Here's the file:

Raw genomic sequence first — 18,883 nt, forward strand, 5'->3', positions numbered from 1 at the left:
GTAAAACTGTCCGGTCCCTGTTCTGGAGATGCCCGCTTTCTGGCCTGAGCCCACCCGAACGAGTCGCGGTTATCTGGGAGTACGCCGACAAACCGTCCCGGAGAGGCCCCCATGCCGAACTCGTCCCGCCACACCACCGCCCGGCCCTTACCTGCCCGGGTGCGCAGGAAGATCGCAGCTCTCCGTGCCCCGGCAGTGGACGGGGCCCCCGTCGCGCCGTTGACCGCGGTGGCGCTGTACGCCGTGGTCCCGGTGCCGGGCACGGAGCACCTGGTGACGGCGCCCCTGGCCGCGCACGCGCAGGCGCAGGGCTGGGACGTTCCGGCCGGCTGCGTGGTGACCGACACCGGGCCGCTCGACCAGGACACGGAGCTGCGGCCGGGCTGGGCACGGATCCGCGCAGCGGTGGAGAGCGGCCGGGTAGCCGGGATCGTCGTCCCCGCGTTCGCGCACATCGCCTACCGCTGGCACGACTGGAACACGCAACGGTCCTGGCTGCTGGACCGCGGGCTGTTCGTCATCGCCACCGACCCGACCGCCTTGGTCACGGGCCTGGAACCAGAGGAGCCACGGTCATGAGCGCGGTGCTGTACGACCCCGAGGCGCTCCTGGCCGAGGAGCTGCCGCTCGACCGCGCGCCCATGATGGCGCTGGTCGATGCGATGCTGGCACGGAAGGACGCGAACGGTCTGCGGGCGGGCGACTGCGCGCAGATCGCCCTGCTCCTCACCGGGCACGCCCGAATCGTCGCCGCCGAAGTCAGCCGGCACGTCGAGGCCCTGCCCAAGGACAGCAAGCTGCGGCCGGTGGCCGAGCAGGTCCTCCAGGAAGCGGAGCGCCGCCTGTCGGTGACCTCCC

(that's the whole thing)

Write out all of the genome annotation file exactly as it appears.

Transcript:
Raw genomic sequence first — 18,883 nt, forward strand, 5'->3', positions numbered from 1 at the left:
GTAAAACTGTCCGGTCCCTGTTCTGGAGATGCCCGCTTTCTGGCCTGAGCCCACCCGAACGAGTCGCGGTTATCTGGGAGTACGCCGACAAACCGTCCCGGAGAGGCCCCCATGCCGAACTCGTCCCGCCACACCACCGCCCGGCCCTTACCTGCCCGGGTGCGCAGGAAGATCGCAGCTCTCCGTGCCCCGGCAGTGGACGGGGCCCCCGTCGCGCCGTTGACCGCGGTGGCGCTGTACGCCGTGGTCCCGGTGCCGGGCACGGAGCACCTGGTGACGGCGCCCCTGGCCGCGCACGCGCAGGCGCAGGGCTGGGACGTTCCGGCCGGCTGCGTGGTGACCGACACCGGGCCGCTCGACCAGGACACGGAGCTGCGGCCGGGCTGGGCACGGATCCGCGCAGCGGTGGAGAGCGGCCGGGTAGCCGGGATCGTCGTCCCCGCGTTCGCGCACATCGCCTACCGCTGGCACGACTGGAACACGCAACGGTCCTGGCTGCTGGACCGCGGGCTGTTCGTCATCGCCACCGACCCGACCGCCTTGGTCACGGGCCTGGAACCAGAGGAGCCACGGTCATGAGCGCGGTGCTGTACGACCCCGAGGCGCTCCTGGCCGAGGAGCTGCCGCTCGACCGCGCGCCCATGATGGCGCTGGTCGATGCGATGCTGGCACGGAAGGACGCGAACGGTCTGCGGGCGGGCGACTGCGCGCAGATCGCCCTGCTCCTCACCGGGCACGCCCGAATCGTCGCCGCCGAAGTCAGCCGGCACGTCGAGGCCCTGCCCAAGGACAGCAAGCTGCGGCCGGTGGCCGAGCAGGTCCTCCAGGAAGCGGAGCGCCGCCTGTCGGTGACCTCCC